Monday, November 28, 2022

Christian Eriksen

The first thing to say this morning is thank goodness Christian Eriksen is alive. The few seconds where he staggered, then stumbled, then collapsed to the ground were harrowing to watch, as was what followed.

I’m still not sure I’m right this morning, and I watched this from afar. I can’t imagine how his teammates, his friends, family, and those closest to the action must have felt. CPR saved his life, learn how:

The images of the Danish players standing in a protective circle around their teammate as his life was being saved were incredible. I was considering one of them for the image on this blog, but browsing them was too hard, I didn’t want to cry. TV footage continued, there were images of him being given CPR, close-ups of his partner being consoled on the sideline, and it felt so horribly intrusive.

I know this is a rare event and something which, thankfully, doesn’t happen often, but this is real life, not some kind of reality TV show. Maybe the lines have become too blurred of late but the footage was ghoulish and unnecessary. It demands immediate consultation and for some kind of protocol to be agreed upon.

Remember when Eduardo’s leg was broken and we were told that it was too unpleasant to show? Why is that unacceptable or something that audiences can’t be exposed to, but a man possibly dying in front of our eyes is not? If someone took off all their clothes and ran onto the pitch, the cameras are instantly trained anywhere else but on that person. It has been decided for us that we can’t deal with nudity but the prospect of a footballer passing away is fine? It’s grotesque and it has to be addressed.

For all the criticism of the BBC, who were showing the game in this part of the world, the coverage is controlled by UEFA. Maybe the BBC should have cut to studio earlier, but these weren’t their images. When they did, the panel was clearly shell-shocked, an emotional Alex Scott talking about how she texted her mother to tell her she loved her really resonated. Wisely, they cut short their programme until there was some clarity.

Thankfully, the news was good. Eriksen was awake and sitting up in hospital. Apparently he had a Facetime call with his teammates. In the meantime, UEFA had presented two options: continue that evening, or play the game the following day. Denmark coach Kasper Hjulmand said:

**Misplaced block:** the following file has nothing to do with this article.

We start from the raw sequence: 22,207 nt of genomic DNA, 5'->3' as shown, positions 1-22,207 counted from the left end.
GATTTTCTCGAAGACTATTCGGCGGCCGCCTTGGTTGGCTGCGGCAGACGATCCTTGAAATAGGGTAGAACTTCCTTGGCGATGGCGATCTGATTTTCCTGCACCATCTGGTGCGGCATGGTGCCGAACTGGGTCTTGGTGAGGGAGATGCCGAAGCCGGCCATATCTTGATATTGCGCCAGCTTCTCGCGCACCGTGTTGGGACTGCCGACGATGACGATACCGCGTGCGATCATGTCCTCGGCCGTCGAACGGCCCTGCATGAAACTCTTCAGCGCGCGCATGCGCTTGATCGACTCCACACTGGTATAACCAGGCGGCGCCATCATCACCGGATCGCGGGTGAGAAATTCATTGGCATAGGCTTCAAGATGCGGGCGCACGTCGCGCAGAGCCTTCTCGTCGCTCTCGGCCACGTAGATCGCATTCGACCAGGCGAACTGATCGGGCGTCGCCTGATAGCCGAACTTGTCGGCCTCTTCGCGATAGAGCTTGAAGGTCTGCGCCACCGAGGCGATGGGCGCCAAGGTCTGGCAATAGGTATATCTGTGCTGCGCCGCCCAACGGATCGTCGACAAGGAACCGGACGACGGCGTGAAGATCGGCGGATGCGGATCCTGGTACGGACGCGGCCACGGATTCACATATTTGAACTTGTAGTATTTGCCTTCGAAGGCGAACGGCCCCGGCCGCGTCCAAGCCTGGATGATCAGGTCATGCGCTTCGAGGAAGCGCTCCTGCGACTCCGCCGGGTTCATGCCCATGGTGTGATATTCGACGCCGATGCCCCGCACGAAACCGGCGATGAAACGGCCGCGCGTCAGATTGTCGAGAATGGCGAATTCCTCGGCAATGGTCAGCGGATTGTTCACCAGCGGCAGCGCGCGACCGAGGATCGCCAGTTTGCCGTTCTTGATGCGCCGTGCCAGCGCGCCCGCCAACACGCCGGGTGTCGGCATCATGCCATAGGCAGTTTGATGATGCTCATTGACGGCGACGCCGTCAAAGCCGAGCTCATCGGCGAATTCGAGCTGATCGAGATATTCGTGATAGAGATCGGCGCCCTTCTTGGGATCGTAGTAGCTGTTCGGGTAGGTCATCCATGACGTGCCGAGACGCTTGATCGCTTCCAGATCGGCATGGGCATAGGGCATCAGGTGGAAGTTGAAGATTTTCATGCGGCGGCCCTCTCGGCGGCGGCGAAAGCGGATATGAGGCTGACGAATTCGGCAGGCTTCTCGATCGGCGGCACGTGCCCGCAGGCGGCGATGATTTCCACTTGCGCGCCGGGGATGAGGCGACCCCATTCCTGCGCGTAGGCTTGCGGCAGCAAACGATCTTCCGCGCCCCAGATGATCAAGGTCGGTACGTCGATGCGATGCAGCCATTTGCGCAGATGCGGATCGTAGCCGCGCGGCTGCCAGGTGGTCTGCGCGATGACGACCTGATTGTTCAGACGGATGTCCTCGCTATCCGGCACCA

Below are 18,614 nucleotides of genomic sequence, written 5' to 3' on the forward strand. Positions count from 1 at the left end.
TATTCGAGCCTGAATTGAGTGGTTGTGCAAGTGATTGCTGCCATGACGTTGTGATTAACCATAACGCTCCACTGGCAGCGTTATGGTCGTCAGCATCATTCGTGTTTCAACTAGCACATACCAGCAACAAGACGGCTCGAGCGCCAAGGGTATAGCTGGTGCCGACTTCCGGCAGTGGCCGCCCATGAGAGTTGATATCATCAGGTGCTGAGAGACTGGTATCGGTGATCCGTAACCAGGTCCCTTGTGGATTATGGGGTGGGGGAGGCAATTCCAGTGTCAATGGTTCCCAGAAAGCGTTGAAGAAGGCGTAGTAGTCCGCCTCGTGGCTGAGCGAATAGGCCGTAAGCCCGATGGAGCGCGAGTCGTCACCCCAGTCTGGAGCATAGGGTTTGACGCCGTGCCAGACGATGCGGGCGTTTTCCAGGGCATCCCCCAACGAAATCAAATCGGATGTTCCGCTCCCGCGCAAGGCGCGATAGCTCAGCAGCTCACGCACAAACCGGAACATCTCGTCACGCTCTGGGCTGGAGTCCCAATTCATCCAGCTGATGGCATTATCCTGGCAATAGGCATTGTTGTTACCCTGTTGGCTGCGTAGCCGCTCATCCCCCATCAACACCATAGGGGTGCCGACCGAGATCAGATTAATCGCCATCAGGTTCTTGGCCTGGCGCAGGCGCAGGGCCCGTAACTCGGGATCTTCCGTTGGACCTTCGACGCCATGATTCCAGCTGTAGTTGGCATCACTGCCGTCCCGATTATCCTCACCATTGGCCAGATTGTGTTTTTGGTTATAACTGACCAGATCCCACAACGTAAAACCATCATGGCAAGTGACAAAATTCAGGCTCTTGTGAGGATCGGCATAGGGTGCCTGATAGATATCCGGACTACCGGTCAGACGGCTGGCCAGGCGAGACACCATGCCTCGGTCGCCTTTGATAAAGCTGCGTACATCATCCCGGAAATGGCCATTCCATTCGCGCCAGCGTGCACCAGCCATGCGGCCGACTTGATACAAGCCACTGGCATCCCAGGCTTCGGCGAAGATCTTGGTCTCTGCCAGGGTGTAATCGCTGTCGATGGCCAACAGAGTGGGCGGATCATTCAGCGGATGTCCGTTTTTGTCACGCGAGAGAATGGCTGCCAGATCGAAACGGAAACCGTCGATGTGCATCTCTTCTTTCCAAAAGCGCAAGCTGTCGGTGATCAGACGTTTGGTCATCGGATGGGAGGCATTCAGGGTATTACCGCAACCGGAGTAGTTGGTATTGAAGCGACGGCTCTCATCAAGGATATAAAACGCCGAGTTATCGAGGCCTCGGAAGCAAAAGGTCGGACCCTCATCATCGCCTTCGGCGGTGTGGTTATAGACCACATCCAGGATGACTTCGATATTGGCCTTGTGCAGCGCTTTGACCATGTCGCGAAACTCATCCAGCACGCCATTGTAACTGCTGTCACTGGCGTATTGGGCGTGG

There was no pressure from Uefa to play tonight. We knew we had two options. The players couldn’t imagine not being able to sleep tonight and then having to get on the bus and come in again tomorrow. Honestly it was best to get it over with. Of course you can’t play a game with such feelings and what we tried to do was incredible.

Genuinely, I don’t know how they did it. For every player who was able to go out there and compartmentalise what had happened, there must have been another who was in shock, having gone through something so traumatic. I’m sure it must have affected some of the Finnish players too. In the end, a sad 1-0 defeat for Denmark is not a great way to start a tournament, especially at home, but in the circumstances there was another result that went in their favour, the health of their teammate.

I don’t know if the bit where Eriksen told them to play came before or after UEFA had handed down those options, I suspect the latter, but I’m happy to be corrected. Either way, while I accept this was a difficult situation, I don’t think they’ve covered themselves in any glory. Maybe it’s a small thing, but telling us the match was going ahead before they provided an update on the health of Eriksen was a reflection of their priorities and their corporate outlook:

The demands placed on footballers  have, over the last 12-18 months, been ridiculous. Punishing schedules, jam-packed international breaks, having to travel in the middle of a pandemic. They must be physically and mentally exhausted. And now, having also been the punching bag for corrupt, self-serving politicians the world over, they’re told ‘Well, sorry your pal almost died but he’s ok so play now or tomorrow’.

I guess they have to play, the show must go on and all that, but there is a duty of care necessary from the people who run the show, and yesterday was a reminder that they are failing in that. Maybe something like this should be a moment where what the show actually is enters the discussion. These aren’t battery-powered entertainers who can recharge and play at a high level three times a week without it affecting them. It’s too easy to look at footballers as things, and not people. Yesterday we were reminded they are just like us (but much better at football). You immediately get reminded of what’s important and what’s not when you see something like this happen, but there some lessons to be learned from it too.

First and foremost though, let’s hope Christian Eriksen makes a full recovery. I don’t know what happens next for him, but the single most important thing any of us have in our lives is our health. Look after yourselves, be with your loved ones today, and remember that football just isn’t more important than life or death.

It never will be.


Related articles

Share article

Featured on NewsNow

Support Arseblog

Latest posts

Latest Arsecast